Following shoulder surgery, I have been going to physical therapy. I observed this peace lily (spathiphyllum) there as it was collapsed from dryness, and pointed out it needed water. (Many people use the “let it droop” method to know when to water a peace lily. That is not a practice your plant appreciates and will reward you with yellow leaves and brown tips in consequence.) The yellow leaves are obvious, there is a lot of dead stem residue, and it looked pretty bad. Last week, I asked to take it home to revive it by repotting it. They said please do.
A healthy new plant for comparison
Below is a picture of a recently purchased peace lily. You can see the dark green color the plant should be with proper care.
As you can see below, the newer plant also has no dead stem residue yet. This happens as the plant gets older and loses its older leaves, as all plants do. Remember, yellowing leaves can also happen from inconsistent watering practices. (P.S. Excuse the way this plant is potted. It was for a photo shoot and I just took the plant out of the grower’s pot and placed in this gray pot-a color pot I would probably never use in my home….do you know me?)
Remove dead stems and leaves
Before up-potting the plant, I removed the dead, yellowing leaves and the brown stems as best as I could. Be careful, as getting them off isn’t easy and could break the entire stem off if you aren’t careful. I used a small pair of clippers so I could reach into the middle of the plant to get as many stems as I could.
Long necks and aerial roots
It is hard to remove every piece of the brown dead stems but get as much off as you can. The plant has developed tall necks, much like the African violet in this post. Whereas you scrape the neck and plant the violet deeper to allow it to rejuvenate and grow new roots, the peace lily already has aerial roots growing as you can see below. So when I up-potted the peace lily, I planted it a bit deeper to cover the long stems and give the developing roots potting medium to grow in.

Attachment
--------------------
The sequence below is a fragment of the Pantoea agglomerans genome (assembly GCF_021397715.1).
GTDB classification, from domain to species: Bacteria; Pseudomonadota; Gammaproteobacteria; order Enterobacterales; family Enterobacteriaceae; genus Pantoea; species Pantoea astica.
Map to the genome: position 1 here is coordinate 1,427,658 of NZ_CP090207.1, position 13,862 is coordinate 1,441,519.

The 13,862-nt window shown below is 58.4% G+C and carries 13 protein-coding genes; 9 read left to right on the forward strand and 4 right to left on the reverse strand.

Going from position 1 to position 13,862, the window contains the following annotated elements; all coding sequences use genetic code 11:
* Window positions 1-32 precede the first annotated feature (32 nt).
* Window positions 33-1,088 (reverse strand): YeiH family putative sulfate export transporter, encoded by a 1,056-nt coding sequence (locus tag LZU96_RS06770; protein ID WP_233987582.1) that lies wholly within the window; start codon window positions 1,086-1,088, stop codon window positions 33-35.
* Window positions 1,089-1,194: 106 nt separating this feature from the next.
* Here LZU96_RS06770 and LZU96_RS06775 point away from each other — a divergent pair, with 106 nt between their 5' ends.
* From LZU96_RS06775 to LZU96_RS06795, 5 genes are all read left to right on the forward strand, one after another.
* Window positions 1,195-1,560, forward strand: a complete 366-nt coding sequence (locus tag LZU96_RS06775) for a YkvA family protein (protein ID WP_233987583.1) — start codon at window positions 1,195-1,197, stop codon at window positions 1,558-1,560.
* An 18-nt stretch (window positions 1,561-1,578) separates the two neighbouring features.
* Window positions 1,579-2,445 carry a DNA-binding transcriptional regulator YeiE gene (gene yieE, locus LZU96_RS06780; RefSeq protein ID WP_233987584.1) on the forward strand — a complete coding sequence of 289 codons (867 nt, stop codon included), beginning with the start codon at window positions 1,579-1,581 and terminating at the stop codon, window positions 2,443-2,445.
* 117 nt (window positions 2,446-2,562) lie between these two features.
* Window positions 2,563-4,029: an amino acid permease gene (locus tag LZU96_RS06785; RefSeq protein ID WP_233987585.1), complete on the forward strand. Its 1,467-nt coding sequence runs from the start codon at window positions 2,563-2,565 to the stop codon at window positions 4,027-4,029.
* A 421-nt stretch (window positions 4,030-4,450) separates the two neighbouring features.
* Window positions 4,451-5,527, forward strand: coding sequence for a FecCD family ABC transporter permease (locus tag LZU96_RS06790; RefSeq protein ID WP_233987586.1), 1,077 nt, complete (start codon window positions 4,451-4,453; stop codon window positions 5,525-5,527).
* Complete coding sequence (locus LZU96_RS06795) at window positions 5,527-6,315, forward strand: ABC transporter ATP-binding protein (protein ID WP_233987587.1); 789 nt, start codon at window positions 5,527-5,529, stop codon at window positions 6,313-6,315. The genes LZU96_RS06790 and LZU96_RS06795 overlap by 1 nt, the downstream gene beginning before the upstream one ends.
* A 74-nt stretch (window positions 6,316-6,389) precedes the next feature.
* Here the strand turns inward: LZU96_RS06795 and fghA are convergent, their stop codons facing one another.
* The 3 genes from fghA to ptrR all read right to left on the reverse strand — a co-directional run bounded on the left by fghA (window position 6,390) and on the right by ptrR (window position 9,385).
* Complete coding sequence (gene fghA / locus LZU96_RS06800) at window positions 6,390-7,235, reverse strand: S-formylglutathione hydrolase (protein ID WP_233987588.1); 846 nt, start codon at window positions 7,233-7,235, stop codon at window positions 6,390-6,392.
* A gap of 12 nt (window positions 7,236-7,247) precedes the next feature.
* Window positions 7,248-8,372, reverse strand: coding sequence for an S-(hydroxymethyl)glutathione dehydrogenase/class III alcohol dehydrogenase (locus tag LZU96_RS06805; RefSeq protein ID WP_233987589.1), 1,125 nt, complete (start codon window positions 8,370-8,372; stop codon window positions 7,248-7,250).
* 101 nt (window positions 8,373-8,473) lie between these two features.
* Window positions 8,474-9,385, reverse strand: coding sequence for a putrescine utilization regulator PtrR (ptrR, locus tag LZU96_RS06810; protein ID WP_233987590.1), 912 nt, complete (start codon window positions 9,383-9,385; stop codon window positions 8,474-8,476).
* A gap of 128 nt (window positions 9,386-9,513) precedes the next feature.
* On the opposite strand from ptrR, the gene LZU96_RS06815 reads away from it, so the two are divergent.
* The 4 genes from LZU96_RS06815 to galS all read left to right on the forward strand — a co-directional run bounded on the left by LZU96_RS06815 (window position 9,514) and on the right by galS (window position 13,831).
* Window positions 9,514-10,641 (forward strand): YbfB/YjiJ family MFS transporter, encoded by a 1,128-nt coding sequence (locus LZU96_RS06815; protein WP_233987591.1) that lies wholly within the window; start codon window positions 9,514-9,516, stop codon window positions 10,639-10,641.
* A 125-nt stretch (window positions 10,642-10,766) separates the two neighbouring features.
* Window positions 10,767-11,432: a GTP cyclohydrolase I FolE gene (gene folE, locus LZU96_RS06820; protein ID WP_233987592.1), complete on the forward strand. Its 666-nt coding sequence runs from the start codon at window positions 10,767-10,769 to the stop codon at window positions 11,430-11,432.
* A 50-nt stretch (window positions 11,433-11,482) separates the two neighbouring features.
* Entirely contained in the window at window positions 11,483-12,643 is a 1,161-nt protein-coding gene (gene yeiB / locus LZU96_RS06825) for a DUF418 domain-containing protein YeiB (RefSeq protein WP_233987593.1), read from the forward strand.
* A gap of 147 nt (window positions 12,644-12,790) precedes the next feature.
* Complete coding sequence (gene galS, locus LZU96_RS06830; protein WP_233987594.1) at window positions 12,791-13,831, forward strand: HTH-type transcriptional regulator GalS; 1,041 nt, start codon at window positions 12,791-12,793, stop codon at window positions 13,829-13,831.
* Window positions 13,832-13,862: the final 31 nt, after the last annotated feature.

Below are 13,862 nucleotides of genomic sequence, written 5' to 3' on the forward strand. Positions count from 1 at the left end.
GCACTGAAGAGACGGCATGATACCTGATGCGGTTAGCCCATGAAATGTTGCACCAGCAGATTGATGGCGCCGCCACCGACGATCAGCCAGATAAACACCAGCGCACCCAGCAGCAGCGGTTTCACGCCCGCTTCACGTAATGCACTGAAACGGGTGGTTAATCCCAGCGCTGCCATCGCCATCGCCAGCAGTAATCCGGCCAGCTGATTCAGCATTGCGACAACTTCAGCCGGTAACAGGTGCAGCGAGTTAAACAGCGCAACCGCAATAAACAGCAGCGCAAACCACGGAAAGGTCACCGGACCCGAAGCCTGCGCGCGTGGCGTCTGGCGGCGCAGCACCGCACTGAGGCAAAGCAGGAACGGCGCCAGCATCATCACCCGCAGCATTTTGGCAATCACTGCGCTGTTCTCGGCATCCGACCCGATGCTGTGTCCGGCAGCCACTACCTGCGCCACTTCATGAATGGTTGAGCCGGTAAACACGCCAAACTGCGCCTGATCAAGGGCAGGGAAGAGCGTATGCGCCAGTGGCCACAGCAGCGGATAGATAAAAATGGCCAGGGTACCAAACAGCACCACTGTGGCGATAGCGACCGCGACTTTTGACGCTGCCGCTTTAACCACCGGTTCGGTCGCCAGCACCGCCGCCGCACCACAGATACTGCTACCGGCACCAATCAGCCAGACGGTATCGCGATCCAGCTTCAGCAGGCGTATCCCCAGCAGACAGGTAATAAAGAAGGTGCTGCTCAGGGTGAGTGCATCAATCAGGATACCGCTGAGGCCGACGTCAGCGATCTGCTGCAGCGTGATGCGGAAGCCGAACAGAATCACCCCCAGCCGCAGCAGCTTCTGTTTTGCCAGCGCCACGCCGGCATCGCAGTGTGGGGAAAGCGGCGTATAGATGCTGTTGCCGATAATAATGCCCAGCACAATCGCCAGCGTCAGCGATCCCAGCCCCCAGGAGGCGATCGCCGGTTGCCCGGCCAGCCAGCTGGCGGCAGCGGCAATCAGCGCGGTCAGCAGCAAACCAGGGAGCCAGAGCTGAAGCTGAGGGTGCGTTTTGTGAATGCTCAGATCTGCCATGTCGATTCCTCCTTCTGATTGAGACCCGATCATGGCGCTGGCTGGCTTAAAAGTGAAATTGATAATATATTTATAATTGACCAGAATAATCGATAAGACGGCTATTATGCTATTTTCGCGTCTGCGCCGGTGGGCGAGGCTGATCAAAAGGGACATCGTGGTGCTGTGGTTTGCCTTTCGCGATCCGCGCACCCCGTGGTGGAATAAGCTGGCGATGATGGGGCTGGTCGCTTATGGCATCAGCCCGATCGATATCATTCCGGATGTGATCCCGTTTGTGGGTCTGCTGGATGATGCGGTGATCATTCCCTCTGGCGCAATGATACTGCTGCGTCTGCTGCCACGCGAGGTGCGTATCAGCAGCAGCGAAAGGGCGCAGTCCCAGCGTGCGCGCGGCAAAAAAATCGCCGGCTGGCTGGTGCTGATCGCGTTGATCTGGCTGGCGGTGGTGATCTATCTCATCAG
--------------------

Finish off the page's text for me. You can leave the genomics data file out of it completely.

Up-potting the rootbound plant
Normally at this time of year when the light is waning and houseplants are resting a bit, I wouldn’t up-pot a plant (meaning move it to a larger pot). Yet, if the plant is root bound, I will. This one was definitely rootbound as you can see below. I loosened up the roots to help them get out of the hard-packed soil ball they were stuck in and used a pot just one size up from the previous pot.
Tomorrow I am taking it back to the rehab place and will post a picture then. This plant could use some fertilizer to green it up a bit, but I will tell them to do that in the spring.
Back in its place
Below is the picture of the plant returned to the counter at the rehab place. It only gets light from the lights above it as the windows are quite far away. I’ll keep track of it in the next few weeks and see how it does. I’m quite sure a few more leaves will turn yellow and need to come off, but that is expected after its re-potting. I will remove them as they yellow and it will send out new leaves with the fresh potting medium and a new lease on life.
Do you have plants that need to be revived or repotted?
Have a great week, plant friends!